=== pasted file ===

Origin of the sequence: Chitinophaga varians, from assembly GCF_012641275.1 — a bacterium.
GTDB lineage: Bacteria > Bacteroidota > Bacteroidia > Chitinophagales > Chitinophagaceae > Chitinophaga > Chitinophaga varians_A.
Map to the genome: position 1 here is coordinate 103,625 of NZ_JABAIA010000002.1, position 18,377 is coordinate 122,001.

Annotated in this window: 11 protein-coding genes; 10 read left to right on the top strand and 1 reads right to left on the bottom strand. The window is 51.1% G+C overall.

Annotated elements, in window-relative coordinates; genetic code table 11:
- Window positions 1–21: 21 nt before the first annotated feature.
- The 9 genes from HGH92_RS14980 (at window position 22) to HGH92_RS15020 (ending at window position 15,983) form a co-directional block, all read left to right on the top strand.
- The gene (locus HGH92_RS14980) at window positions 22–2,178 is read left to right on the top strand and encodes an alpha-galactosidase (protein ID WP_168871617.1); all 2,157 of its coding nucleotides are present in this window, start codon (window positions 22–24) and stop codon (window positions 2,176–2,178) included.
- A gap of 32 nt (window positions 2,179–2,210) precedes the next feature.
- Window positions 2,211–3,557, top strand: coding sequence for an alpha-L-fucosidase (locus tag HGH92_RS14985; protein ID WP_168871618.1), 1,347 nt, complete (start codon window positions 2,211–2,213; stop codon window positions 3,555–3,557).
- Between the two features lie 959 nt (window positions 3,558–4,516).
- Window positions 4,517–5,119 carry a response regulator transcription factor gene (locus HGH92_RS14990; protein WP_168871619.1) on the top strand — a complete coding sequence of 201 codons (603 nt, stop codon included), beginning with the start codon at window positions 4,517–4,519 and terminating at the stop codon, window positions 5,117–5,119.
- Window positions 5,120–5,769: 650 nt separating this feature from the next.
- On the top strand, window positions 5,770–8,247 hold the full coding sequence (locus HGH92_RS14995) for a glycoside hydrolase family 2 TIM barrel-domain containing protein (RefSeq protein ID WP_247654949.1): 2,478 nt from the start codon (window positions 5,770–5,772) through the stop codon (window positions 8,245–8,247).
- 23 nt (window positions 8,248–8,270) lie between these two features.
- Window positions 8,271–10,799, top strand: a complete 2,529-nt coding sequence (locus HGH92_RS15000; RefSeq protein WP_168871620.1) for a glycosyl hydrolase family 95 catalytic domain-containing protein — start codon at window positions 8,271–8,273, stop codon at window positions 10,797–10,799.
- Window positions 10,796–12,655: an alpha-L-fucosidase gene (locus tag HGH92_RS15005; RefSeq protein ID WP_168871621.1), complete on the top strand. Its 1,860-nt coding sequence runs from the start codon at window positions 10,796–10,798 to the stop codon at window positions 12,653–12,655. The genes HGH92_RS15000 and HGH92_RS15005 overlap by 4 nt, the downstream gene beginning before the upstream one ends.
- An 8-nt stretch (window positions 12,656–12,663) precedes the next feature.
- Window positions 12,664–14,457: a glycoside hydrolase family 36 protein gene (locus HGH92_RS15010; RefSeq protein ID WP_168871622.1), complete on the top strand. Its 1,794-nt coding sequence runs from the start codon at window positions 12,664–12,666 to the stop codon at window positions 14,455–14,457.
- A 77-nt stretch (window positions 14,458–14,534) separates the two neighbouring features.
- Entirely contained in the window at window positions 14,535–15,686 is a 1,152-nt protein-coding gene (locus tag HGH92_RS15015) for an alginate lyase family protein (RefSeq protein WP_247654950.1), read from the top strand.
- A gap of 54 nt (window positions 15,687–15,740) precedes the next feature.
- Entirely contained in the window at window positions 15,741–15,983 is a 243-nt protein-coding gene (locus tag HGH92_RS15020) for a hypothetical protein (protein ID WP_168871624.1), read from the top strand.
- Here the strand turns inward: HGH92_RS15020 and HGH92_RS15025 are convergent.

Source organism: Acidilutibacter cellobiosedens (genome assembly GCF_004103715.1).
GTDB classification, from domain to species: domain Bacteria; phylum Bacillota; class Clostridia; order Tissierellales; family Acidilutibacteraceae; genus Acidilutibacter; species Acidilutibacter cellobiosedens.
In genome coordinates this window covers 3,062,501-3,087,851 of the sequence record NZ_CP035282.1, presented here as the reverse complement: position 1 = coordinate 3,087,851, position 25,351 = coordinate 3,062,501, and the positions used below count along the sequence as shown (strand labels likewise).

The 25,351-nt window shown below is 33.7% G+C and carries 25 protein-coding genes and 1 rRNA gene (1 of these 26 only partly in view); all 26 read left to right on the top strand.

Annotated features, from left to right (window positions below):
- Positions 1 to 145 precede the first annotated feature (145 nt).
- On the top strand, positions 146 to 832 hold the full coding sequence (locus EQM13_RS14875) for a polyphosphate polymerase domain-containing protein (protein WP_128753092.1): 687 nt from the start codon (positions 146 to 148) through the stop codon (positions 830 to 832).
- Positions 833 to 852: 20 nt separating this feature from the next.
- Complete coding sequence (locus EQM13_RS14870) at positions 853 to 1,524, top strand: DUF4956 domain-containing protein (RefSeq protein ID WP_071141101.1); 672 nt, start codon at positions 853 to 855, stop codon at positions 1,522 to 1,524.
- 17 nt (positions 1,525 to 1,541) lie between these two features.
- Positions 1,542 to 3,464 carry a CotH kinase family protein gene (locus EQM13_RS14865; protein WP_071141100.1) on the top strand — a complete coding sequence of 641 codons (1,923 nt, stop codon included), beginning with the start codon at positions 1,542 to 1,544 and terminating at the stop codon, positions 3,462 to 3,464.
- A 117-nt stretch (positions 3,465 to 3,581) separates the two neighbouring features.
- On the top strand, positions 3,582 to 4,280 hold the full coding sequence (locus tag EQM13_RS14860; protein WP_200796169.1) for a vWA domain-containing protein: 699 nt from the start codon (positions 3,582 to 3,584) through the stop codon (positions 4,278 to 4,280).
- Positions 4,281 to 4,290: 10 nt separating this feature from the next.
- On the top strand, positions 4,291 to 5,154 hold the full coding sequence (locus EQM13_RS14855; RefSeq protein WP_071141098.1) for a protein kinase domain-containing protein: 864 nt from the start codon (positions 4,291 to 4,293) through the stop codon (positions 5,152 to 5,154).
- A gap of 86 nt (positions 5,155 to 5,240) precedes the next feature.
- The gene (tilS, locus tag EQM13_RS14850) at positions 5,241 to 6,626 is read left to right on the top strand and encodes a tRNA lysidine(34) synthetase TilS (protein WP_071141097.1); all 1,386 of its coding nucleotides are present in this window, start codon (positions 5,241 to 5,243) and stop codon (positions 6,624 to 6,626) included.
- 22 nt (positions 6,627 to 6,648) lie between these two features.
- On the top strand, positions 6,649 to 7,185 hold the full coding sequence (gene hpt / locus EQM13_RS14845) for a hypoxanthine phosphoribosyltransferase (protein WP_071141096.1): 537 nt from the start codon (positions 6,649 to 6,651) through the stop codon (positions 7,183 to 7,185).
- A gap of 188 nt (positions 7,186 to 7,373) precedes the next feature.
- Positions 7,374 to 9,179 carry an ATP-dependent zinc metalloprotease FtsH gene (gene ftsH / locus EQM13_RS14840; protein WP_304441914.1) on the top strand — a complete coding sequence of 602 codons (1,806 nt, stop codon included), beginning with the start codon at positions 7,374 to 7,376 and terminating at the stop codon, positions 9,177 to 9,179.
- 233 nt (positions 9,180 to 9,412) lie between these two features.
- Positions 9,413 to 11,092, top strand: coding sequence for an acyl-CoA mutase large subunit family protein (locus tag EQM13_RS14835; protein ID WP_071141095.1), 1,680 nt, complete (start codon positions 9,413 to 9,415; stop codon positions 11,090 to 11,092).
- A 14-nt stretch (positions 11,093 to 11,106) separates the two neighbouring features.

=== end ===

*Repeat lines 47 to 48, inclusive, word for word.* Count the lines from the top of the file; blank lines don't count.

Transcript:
- Positions 9,413 to 11,092, top strand: coding sequence for an acyl-CoA mutase large subunit family protein (locus tag EQM13_RS14835; protein ID WP_071141095.1), 1,680 nt, complete (start codon positions 9,413 to 9,415; stop codon positions 11,090 to 11,092).
- A 14-nt stretch (positions 11,093 to 11,106) separates the two neighbouring features.